Wednesday, September 29th, 2010...5:26 pm

Can We Risk the Abyss?

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Emily Dickinson, age 9. Detail from O.A. Bullard,The Dickinson Children. Dickinson Room, Houghton LibraryOn October 12th, noted biographer Lyndall Gordon will speak at Houghton Library. Her talk, “‘Abyss has no biographer’: Can we risk the Abyss?” will focus on her recently published biography of Emily Dickinson, Lives like loaded guns: Emily Dickinson and her family’s feuds (2010). The book has stirred some controversy by proposing that the poet suffered from epilepsy; and it goes beyond the traditional biographical boundary of the poet’s life in telling the story of the publication of Dickinson’s works following her death, and the “feuds” that ensued.

The talk begins at 5.30 p.m. in the Edison and Newman Room, Houghton Library. Admission is free, and open to the public. This event is sponsored by the Modern Books and Manuscripts Department, Houghton Library; the Woodberry Poetry Room; and the English Department, Harvard University. For questions, please contact Modern Books and Manuscript Department, Houghton Library at 617.495.2449 or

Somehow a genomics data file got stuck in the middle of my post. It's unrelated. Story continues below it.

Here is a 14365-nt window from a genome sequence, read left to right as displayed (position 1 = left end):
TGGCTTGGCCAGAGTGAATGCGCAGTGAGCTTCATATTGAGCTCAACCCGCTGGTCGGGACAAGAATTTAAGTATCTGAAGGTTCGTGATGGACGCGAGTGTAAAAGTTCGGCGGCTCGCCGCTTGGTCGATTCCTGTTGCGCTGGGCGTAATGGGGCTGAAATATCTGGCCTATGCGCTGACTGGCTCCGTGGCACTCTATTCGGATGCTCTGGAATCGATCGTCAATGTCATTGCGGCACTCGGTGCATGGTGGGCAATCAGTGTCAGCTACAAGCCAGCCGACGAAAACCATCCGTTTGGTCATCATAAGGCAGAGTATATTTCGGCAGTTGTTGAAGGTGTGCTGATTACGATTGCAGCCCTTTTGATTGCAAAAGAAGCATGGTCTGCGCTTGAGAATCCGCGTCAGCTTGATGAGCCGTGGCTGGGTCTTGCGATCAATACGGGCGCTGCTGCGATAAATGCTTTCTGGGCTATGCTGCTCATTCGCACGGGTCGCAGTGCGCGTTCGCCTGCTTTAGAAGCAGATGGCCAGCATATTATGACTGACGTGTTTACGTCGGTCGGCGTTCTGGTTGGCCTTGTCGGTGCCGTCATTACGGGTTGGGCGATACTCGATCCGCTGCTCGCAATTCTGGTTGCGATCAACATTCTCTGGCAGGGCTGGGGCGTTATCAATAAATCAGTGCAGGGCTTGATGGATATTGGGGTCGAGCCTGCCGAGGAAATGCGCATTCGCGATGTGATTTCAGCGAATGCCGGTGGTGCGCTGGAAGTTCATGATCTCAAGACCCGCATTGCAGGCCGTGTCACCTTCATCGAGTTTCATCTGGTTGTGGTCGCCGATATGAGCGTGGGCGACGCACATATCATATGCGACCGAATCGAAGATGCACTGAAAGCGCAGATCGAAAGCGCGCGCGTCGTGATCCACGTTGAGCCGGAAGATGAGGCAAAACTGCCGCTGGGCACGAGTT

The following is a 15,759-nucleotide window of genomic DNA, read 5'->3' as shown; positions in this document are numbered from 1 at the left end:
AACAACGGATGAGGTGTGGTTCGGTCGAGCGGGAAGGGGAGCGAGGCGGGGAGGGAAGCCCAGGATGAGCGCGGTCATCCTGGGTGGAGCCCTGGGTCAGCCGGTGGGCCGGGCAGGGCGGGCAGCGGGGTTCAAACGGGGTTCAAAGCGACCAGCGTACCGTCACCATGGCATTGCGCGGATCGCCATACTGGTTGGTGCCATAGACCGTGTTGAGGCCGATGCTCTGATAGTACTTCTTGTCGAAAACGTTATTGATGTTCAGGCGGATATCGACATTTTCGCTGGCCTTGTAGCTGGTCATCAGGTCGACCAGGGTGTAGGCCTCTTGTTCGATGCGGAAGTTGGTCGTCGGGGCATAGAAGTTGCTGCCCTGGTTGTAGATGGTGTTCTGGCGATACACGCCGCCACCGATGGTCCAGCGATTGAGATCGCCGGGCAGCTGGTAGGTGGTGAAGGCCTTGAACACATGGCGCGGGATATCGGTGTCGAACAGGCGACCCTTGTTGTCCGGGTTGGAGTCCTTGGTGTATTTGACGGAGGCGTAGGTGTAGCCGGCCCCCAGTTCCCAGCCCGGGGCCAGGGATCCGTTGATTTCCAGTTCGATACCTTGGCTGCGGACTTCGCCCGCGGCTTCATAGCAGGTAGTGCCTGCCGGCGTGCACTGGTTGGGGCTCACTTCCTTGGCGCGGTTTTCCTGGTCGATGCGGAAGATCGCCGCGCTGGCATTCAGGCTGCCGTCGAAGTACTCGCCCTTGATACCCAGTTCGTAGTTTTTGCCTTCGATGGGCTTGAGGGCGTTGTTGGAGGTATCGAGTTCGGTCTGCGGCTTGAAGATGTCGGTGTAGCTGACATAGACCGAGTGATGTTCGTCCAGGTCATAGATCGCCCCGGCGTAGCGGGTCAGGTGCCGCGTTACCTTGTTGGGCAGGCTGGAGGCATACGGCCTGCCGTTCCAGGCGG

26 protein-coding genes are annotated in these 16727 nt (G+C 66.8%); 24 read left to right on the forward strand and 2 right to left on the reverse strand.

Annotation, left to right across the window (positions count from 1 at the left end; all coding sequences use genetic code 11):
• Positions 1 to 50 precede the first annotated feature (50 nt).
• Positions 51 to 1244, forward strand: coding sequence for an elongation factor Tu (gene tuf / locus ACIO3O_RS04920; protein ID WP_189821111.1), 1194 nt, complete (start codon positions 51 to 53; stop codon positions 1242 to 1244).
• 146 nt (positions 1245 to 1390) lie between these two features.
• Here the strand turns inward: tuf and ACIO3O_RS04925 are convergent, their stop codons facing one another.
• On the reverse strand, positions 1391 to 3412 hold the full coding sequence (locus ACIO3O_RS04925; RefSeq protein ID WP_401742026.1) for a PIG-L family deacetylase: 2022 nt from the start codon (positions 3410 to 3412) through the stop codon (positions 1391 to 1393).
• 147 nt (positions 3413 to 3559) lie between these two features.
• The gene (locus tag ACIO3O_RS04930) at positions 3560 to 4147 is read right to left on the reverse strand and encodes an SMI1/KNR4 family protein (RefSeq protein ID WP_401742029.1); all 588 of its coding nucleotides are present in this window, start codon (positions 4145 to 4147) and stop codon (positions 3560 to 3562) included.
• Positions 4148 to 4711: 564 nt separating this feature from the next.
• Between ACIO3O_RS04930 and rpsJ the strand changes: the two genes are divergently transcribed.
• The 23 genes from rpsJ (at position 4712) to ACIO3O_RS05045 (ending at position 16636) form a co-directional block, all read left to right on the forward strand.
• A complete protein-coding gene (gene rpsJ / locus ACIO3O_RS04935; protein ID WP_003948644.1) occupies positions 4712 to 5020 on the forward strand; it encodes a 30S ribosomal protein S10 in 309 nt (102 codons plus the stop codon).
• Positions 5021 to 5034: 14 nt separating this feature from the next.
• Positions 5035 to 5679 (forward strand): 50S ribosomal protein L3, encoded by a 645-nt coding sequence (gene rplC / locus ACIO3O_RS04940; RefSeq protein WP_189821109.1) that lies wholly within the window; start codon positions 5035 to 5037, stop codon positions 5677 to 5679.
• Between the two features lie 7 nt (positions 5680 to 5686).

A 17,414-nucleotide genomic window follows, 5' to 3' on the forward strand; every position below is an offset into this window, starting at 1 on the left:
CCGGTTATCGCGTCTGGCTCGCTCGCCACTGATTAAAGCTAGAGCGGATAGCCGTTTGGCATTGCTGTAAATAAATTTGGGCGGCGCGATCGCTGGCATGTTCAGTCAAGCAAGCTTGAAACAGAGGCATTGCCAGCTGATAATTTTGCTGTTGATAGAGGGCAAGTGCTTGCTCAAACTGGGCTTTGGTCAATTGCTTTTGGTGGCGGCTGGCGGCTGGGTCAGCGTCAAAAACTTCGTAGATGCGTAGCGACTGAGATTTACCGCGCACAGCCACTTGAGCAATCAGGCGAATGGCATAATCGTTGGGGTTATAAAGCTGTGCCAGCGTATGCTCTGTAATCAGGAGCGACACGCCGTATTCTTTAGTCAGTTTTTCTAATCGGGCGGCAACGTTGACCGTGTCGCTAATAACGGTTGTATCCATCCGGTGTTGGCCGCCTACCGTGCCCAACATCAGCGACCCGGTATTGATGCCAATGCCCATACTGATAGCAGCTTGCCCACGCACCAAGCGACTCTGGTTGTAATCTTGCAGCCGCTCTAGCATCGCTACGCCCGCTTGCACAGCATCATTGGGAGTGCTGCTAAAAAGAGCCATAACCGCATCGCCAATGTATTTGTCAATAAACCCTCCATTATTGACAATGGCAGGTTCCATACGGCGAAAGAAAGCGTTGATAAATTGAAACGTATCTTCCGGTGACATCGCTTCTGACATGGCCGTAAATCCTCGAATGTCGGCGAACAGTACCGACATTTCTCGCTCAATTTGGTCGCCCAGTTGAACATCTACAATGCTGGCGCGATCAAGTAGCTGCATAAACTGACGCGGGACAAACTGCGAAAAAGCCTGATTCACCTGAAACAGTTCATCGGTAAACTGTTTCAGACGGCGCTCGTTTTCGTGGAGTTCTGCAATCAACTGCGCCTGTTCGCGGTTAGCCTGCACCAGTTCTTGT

Lyndall Gordon is no stranger to the Houghton collections. She draws on them not only in her Dickinson biography, but was also a frequent visitor when writing her earlier biographies of T.S. Eliot and Henry James. A native of South Africa, Gordon studied history and English there and American literature at Columbia University in New York. For many years she was a tutor and lecturer in English at Oxford, where she is now Senior Research Fellow at St Hilda’s College. She regularly participates in summer writing seminars at Bennington College in Vermont. The title of Gordon’s talk comes from a letter written by Emily Dickinson in 1884: “To attempt to speak of what has been, would be impossible. Abyss has no Biographer-Had it, it would not be Abyss.” (L899)

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